4
$\begingroup$

In a classic example of a genetic algorithm, you would have a population and a certain amount of simulation time to evaluate it and breeding. Then proceed to the next generation.

Is it possible, during the simulation process, to have an isolated and small part of the population and keep it evolving in their own little island for some time while the rest of the population continues to evolve normally? After that, they could be reunited with the rest of the population and the end of the simulation would go through. After that, breed the population and continue.

This is a super important part of natural evolution and probably some know if it actually works with genetic programming?

$\endgroup$
3
$\begingroup$

There have been extensive studies within evolutionary computation in the area of island models and niching for doing exactly this.

The advantages of this approach include greater population diversity (which is particularly useful when the problem is multiobjective) and the potential for concurrent execution of each separate population.

See also the answers to the question What is niching scheme?.

With specific reference to genetic programming, here is a recent paper which uses a parallel island model.

| improve this answer | |
$\endgroup$
  • $\begingroup$ Hi. Could you please update your last link (which is broken)? Then, please, flag this comment for deletion. $\endgroup$ – nbro Jul 7 '19 at 22:05
1
$\begingroup$

The island model and niching mentioned by NietzscheanAI are well known ways to isolate populations. However, the populations are not really isolated as individuals migrate from one population to the other. In these cases depending on the sampling strategy used to sample parents for crossover migrating individuals may dominate a population causing rapid convergence.

Co-evolution is a truly isolated population approach first introduced by Reed et al. in 1967. Two kinds of co-evolution exist namely co-operative co-evolution and competitive co-evolution. While hybrid models exist co-evolved islands such as here and here, generally co-evolution is isolated and do not migrate individuals.

Co-operative co-evolution evolves two or more populations that work together to solve a problem, and competitive co-evolution compete where a gain in one population is a loss for another.

Generally the fitness function is altered from explicit to implicit and various techniques are used to do this.

For more information

| improve this answer | |
$\endgroup$
  • $\begingroup$ The formal definition of coevolution is effectively that 'the fitness of one population is a function of (the fitness of) another', so while they are indeed 'completely isolated' with respect to migration of genetic material, they are also applicable only to problems with some dual (co-operative or adversarial) notion of fitness. $\endgroup$ – NietzscheanAI Jul 8 '19 at 17:37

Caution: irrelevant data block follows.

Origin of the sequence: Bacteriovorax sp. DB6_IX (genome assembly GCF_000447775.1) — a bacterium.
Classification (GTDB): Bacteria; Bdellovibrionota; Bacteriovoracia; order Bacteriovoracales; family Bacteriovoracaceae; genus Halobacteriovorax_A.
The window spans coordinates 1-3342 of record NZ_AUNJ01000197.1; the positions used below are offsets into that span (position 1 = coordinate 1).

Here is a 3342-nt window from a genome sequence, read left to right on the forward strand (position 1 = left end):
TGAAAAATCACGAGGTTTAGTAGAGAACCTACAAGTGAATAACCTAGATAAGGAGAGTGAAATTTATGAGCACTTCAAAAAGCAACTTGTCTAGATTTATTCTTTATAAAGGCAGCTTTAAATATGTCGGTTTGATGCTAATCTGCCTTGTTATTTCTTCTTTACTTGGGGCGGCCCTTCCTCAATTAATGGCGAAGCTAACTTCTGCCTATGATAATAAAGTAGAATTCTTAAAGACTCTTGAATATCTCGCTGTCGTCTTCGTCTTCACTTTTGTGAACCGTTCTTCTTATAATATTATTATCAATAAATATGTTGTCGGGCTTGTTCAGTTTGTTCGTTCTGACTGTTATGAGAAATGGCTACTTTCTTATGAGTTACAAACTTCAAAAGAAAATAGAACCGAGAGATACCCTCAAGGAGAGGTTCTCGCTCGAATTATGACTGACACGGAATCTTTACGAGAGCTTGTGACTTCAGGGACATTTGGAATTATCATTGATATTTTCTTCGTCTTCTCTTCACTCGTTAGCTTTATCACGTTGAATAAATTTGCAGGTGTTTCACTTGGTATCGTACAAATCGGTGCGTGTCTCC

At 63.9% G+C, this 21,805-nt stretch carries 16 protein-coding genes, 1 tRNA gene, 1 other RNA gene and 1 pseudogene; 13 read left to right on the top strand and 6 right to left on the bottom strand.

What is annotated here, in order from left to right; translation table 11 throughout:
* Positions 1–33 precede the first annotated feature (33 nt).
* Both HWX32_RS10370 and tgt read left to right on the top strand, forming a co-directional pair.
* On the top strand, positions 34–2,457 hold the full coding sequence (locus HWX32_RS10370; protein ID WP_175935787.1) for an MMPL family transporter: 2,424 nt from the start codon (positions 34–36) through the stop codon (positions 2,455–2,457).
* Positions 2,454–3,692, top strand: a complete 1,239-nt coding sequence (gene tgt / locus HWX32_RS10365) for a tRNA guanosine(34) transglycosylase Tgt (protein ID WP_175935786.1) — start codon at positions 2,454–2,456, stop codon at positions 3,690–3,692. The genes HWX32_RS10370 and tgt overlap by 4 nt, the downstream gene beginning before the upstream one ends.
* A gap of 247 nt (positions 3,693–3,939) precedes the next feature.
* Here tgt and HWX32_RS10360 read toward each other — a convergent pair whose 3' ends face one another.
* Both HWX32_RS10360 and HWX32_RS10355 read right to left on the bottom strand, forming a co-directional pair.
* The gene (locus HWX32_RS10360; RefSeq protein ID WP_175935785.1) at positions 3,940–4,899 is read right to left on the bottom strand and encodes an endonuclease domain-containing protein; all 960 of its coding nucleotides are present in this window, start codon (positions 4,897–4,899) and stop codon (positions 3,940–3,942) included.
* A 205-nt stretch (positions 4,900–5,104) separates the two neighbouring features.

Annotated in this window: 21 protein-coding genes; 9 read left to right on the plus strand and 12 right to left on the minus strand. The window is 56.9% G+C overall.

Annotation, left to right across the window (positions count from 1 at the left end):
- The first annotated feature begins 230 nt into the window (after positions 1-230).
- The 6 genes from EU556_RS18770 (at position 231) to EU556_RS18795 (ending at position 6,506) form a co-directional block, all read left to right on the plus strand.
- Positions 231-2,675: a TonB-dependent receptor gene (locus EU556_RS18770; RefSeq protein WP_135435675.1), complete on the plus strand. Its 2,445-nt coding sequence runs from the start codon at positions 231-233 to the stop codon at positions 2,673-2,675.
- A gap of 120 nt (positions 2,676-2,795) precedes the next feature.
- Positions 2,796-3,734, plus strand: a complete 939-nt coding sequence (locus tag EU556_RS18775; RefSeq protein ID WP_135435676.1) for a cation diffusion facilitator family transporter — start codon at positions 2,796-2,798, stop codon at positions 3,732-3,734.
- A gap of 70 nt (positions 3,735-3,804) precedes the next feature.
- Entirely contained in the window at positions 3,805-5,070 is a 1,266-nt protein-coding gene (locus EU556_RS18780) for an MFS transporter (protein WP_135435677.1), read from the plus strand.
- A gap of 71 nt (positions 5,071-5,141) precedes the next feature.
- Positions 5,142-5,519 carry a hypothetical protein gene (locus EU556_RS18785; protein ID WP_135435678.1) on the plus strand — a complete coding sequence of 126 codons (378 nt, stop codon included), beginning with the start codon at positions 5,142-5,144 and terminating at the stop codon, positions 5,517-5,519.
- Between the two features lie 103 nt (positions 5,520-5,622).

0
$\begingroup$

Neuroevolution of Augmented Topologies (NEAT) and algorithm developed by Ken Stanely, does this by partitioning populations into species. This is done by storing innovation numbers for each gene (node/connection). When a never before used structure is added through mutation the innovation number is incremented, by doing this you can calculate a historical compatibility distance between any two genomes by comparing innovation numbers. This is done because adding a new structure may often times initially hurt a genomes fitness but may actually turn out to be valuable after some optimization. By using this structurally focused speciation, new structures are protected as the elitism is handled in individual species not the whole population.

| improve this answer | |
$\endgroup$
-1
$\begingroup$

If I understand you correctly, I think you're referring to elitism.

As Wikipedia explains: "A practical variant of the general process of constructing a new population is to allow the best organism(s) from the current generation to carry over to the next, unaltered. This strategy is known as elitist selection and guarantees that the solution quality obtained by the GA will not decrease from one generation to the next."

| improve this answer | |
$\endgroup$
  • $\begingroup$ Elitism ensures that the fittest in each generation survive, it doesn't actually partition the population in the manner stated by the OP. $\endgroup$ – NietzscheanAI Oct 6 '16 at 19:06
  • 1
    $\begingroup$ Yeah, I wasn't able to glean that context from the OP. Nor did I know about he Island Model method in GA. I'd recommend the OP approve your answer. $\endgroup$ – Doxosophoi Oct 6 '16 at 19:14

Your Answer

By clicking “Post Your Answer”, you agree to our terms of service, privacy policy and cookie policy

Not the answer you're looking for? Browse other questions tagged or ask your own question.